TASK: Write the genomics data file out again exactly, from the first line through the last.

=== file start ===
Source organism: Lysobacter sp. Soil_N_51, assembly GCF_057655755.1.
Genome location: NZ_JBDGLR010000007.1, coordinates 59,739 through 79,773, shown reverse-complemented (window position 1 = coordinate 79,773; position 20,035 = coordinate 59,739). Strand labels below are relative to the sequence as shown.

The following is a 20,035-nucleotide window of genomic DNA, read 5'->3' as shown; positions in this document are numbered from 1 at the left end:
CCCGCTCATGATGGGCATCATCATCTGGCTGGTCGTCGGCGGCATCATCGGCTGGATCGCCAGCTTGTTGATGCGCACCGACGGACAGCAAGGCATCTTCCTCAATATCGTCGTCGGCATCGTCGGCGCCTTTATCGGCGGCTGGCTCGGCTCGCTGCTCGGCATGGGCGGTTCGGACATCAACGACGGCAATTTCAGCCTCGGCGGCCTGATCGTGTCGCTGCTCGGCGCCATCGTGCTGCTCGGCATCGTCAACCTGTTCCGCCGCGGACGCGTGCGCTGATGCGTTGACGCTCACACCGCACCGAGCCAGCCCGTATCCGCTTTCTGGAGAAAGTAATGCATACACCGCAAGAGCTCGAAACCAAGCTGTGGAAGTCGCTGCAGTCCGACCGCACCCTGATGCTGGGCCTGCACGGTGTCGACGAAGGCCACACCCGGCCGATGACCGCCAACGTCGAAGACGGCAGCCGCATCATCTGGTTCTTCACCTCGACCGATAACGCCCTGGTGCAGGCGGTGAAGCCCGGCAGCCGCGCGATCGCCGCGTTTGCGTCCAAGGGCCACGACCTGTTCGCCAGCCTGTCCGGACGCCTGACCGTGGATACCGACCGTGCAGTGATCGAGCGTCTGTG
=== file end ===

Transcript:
Source organism: Lysobacter sp. Soil_N_51, assembly GCF_057655755.1.
Genome location: NZ_JBDGLR010000007.1, coordinates 59,739 through 79,773, shown reverse-complemented (window position 1 = coordinate 79,773; position 20,035 = coordinate 59,739). Strand labels below are relative to the sequence as shown.

The following is a 20,035-nucleotide window of genomic DNA, read 5'->3' as shown; positions in this document are numbered from 1 at the left end:
CCCGCTCATGATGGGCATCATCATCTGGCTGGTCGTCGGCGGCATCATCGGCTGGATCGCCAGCTTGTTGATGCGCACCGACGGACAGCAAGGCATCTTCCTCAATATCGTCGTCGGCATCGTCGGCGCCTTTATCGGCGGCTGGCTCGGCTCGCTGCTCGGCATGGGCGGTTCGGACATCAACGACGGCAATTTCAGCCTCGGCGGCCTGATCGTGTCGCTGCTCGGCGCCATCGTGCTGCTCGGCATCGTCAACCTGTTCCGCCGCGGACGCGTGCGCTGATGCGTTGACGCTCACACCGCACCGAGCCAGCCCGTATCCGCTTTCTGGAGAAAGTAATGCATACACCGCAAGAGCTCGAAACCAAGCTGTGGAAGTCGCTGCAGTCCGACCGCACCCTGATGCTGGGCCTGCACGGTGTCGACGAAGGCCACACCCGGCCGATGACCGCCAACGTCGAAGACGGCAGCCGCATCATCTGGTTCTTCACCTCGACCGATAACGCCCTGGTGCAGGCGGTGAAGCCCGGCAGCCGCGCGATCGCCGCGTTTGCGTCCAAGGGCCACGACCTGTTCGCCAGCCTGTCCGGACGCCTGACCGTGGATACCGACCGTGCAGTGATCGAGCGTCTGTG